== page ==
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The Image? The Graces? Confession?

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By Dr. Robert Stackpole, STD (Mar 30, 2013)
I have received so many questions in the run-up to Divine Mercy Sunday April 7, that I hardly know where to begin. Some people received individual answers from me, but some questions came from several readers at once (great minds think alike!), so that I thought it would be best to share brief answers to those with everyone.

A lady named Donna Marie wrote:

Dear Robert,

I need to know in what document of Blessed John Paul II tells us that the Image is to be venerated on Divine Mercy Sunday. I need the direct quote so I can share it with a priest. The Diary quote doesn't mean much to a lot of people so I can't use those quotes to have a discussion.



Well, Donna Marie, the Pope never mandated that the Image should be venerated on Divine Mercy Sunday, but as your priest surely knows, the Holy See almost never mandates extra-liturgical devotions of any kind, or even much in the way of liturgical rubrics (save for such basics as kneeling or bowing at the consecration of the Host); in the Catholic Tradition these kinds of things are usually set by the local bishops and local bishops conferences and/or the customs of the priests and people. For example, the Roman Missal nowhere mandates that the Stations of the Cross must be done on Good Friday, but it is a widespread custom indeed!

However, the Holy Father, Blessed Pope John Paul II, set the example himself for us by publicly venerating the Image of The Divine Mercy numerous times on Divine Mercy Sunday. I believe it is fair to say that he did so publicly at least every Mercy Sunday from 1995 onward, when he established a center for the Divine Mercy devotion at the Church of the Holy Spirit in Sassia, just a few hundred yards from St. Peter's Basilica in Rome, and blessed an Image for use in that sanctuary on that day. He also repeatedly praised the Image as an aid to devotion for all the faithful. For example, at 1995, after praying in front of the Image above the tomb of St. Faustina, he stated in his holily: "Anyone can come here, look at this Image of the Merciful Jesus, His Heart radiating grace, and hear in the depths of his own soul what [St.] Faustina heard: 'Fear nothing; I am always with you' [Diary, 586]. And if this person responds with a sincere heart, 'Jesus, I trust in You,' he will find comfort in all his anxieties and fears."

In short, to use the Image for prayer and devotion, and to venerate the Image on Divine Mercy Sunday itself, quite apart from being a request of Jesus Himself to St. Faustina (see Diary, 341), is simply a good thing to do, because it amplifies the beautifully expressed meaning of the Octave Day of Easter: the merciful love of Jesus for us, expressed above all through His death and resurrection, and our need to trust in Him — in other words, the very heart of the Gospel message itself!

A woman named Susan sent in the following question, which is also quite a common one:

Some people ask me if it is necessary to attend the services at church to receive all the graces or can they just say all the prayers at home and still receive the graces.



You are able to receive the plenary indulgence for acts of devotion to the Divine Mercy on Divine Mercy Sunday, as established by Blessed Pope John Paul II, from your own home if you are confined there by illness or some other impediment, but the extraordinary grace of Divine Mercy Sunday promised by our Lord to St. Faustina can only be received through receiving Holy Communion, in a state of grace, with trust in the Divine Mercy, on Mercy Sunday. Nevertheless, if you are unable to receive that communion due to illness or confinement of some kind, you can still make a "spiritual communion" at that time, with the proper dispositions, and our Lord will surely pour into your heart all the graces of Holy Communion that you need. He will not be outdone in generosity, nor let any barriers of time, space, or illness stand in the way of the outpouring of His merciful love! Saint Faustina once said that in her desire to be united with the Lord in the Eucharist, no geographical obstacles can ever completely get in the way: "I adore You without cease night and day ... even though I be physically distant, my heart is always with You" (entry 80).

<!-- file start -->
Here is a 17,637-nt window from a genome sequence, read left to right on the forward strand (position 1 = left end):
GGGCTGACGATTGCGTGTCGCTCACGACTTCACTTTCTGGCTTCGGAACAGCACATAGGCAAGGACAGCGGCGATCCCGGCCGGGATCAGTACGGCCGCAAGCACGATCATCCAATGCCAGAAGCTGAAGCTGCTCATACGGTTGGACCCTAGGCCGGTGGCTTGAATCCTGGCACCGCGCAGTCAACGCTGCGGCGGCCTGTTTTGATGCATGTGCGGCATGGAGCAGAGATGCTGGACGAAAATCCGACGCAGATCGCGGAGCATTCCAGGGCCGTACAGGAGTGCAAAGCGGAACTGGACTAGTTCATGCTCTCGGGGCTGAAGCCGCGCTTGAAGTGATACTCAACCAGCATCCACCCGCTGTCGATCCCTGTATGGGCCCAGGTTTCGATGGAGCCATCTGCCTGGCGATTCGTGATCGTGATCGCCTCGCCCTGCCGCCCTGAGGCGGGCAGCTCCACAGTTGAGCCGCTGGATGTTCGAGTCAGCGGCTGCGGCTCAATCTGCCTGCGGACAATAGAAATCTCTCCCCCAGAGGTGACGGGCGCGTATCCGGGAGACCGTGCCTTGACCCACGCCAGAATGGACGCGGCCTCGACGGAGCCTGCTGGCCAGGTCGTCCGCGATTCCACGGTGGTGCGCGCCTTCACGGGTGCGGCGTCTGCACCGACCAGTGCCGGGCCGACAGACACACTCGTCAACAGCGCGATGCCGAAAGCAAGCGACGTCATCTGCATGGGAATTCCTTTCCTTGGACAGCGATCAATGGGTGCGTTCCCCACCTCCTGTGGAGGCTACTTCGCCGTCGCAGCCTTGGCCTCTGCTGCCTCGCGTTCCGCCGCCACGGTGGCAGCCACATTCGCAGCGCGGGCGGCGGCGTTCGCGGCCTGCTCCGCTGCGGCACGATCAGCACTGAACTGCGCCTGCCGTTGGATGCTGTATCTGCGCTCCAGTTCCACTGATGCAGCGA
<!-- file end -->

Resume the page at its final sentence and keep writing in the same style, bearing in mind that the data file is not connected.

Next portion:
Finally, a gentleman named Eric wrote:

I have read the Diary and see the great promise of our Lord to those who would receive Communion and go to confession on Divine Mercy Sunday. I have heard that one may go to confession plus or minus a few days of the feast and it still counts. The problem is that I cannot find that anywhere in the Diary. Can you tell me if one absolutely has to go to confession on Divine Mercy Sunday to receive our Lord's promises or if the Diary states otherwise?



No, one certainly does not have to go to confession on the Feast Day itself. The confession is meant to be a preparation for receiving Holy Communion on the Feast Day, in a state of grace, with trust in Divine Mercy, so as long as one does not fall into mortal sin between that confession and Mercy Sunday itself, the confession can be days or even a week or more in advance of the Feast. Saint Faustina herself made her confession on the Saturday before the Feast day (see Diary, 1072).

For more information about Divine Mercy Sunday, visit our new Divine Mercy Sunday website.

Robert Stackpole, STD, is director of the John Paul II Institute of Divine Mercy, an apostolate of the Marian Fathers of the Immaculate Conception. His latest book is Divine Mercy: A Guide from Genesis to Benedict XVI (Marian Press). Got a question? E-mail him at questions@thedivinemercy.org.

View archived Q&A columns.

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